Heaviest British Snowfall
On February 16 1929 Britain had its greatest ever snowfall in one day – in fact a mighty storm of 15 hours’ duration – around Holne and Ashburton at the southeast corner of Dartmoor. More than 6 feet of snow were recorded in that time (182cm). It is said that trees fell under the weight of snow on their branches; and of course the predicament of drivers was even worse then than now, with less powerful vehicles and far more basic tyres.
The winter of 1928-29 was one of the most severe on record: it is estimated that at one point the ice on Windermere was supporting the weight of 50,000 people; a few daring undergraduates managed to skate from Cambridge to Ely and back on the Cam and the Ouse; skaters flocked to the Royal Parks in London too. And normally mild Hampshire had 150 hours of continuous frost.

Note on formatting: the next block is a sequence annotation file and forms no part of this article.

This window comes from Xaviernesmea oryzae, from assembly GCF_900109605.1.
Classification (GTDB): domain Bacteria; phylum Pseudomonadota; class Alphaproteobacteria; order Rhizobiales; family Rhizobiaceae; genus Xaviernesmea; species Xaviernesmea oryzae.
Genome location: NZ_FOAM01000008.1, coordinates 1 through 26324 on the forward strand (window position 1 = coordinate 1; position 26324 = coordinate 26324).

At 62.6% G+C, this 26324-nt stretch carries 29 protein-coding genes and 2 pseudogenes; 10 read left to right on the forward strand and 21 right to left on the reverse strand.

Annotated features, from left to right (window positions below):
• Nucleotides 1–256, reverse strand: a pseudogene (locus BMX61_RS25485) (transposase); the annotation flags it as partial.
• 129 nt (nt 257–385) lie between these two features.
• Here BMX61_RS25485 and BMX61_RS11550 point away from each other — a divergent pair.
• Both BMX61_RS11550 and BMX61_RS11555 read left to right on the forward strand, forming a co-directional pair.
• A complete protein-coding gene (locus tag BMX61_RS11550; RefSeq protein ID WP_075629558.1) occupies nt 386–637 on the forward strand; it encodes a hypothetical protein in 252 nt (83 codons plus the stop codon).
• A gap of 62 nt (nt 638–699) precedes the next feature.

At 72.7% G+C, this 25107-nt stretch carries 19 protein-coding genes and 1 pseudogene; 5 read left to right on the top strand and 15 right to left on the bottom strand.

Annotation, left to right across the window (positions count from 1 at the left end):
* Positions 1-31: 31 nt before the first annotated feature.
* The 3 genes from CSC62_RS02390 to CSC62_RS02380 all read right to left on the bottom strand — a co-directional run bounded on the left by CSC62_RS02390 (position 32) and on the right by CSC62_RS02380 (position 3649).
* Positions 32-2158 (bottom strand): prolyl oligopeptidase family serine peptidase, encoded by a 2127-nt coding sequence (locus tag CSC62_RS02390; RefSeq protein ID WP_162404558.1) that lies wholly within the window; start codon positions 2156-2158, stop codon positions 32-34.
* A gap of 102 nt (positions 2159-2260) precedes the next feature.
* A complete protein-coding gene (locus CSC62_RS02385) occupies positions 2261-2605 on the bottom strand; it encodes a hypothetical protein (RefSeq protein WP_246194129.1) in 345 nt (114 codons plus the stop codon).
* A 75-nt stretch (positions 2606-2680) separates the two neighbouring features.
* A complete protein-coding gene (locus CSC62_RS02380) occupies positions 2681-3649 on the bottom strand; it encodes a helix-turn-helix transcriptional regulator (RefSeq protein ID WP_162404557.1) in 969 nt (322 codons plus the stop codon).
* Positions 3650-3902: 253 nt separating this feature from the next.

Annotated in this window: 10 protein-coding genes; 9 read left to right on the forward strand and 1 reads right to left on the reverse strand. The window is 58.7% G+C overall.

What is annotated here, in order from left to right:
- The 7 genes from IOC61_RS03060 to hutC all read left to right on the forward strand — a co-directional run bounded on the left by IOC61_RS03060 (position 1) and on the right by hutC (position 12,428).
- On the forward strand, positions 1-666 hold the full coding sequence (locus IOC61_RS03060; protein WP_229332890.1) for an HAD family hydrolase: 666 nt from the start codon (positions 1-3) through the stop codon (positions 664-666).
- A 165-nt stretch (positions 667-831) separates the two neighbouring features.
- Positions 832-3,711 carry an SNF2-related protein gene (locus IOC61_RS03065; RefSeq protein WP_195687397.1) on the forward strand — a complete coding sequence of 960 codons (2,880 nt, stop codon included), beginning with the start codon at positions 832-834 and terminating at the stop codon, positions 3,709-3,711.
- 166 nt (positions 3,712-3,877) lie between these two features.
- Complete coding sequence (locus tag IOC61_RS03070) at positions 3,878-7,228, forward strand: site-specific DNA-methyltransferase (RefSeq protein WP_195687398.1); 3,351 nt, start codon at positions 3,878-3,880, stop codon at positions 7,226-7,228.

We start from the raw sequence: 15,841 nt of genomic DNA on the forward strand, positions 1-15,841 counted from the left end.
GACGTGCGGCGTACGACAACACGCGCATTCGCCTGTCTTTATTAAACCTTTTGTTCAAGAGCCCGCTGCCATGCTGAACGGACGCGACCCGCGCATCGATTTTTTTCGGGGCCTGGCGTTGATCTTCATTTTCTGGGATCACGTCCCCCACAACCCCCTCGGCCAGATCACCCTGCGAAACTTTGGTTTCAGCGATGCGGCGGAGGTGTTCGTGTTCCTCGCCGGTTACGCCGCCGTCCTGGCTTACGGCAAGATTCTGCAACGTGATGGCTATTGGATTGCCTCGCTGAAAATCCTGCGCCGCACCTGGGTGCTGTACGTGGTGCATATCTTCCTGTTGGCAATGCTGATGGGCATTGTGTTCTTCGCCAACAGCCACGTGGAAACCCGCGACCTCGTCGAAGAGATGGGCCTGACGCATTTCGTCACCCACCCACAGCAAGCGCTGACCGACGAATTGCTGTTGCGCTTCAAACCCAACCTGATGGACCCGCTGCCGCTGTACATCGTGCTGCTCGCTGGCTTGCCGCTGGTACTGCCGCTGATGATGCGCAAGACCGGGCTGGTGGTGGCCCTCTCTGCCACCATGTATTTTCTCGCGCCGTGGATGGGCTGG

Dartmoor has a history of notable snowstorms: in the equally extreme winter of 1891 it recorded our second largest snowfall, with around 4’ 9” (150cm).
As global warming is associated with such extreme weather events, we can expect a few more of them in the coming years, with December 2010 already in the memory banks.
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From nick martin on 18th January 2013
I was interested in your comment on skating on the Ouse in 1929 - Cambridge to Ely and return. I had a photograph of my grandfather doing just that (on his way to Ely) during that severe winter - flat hat and skates screwed to his boots (none of the modern, fancy stuff!) - and he was 50 at the time! As a kid I could scarcely believe it!
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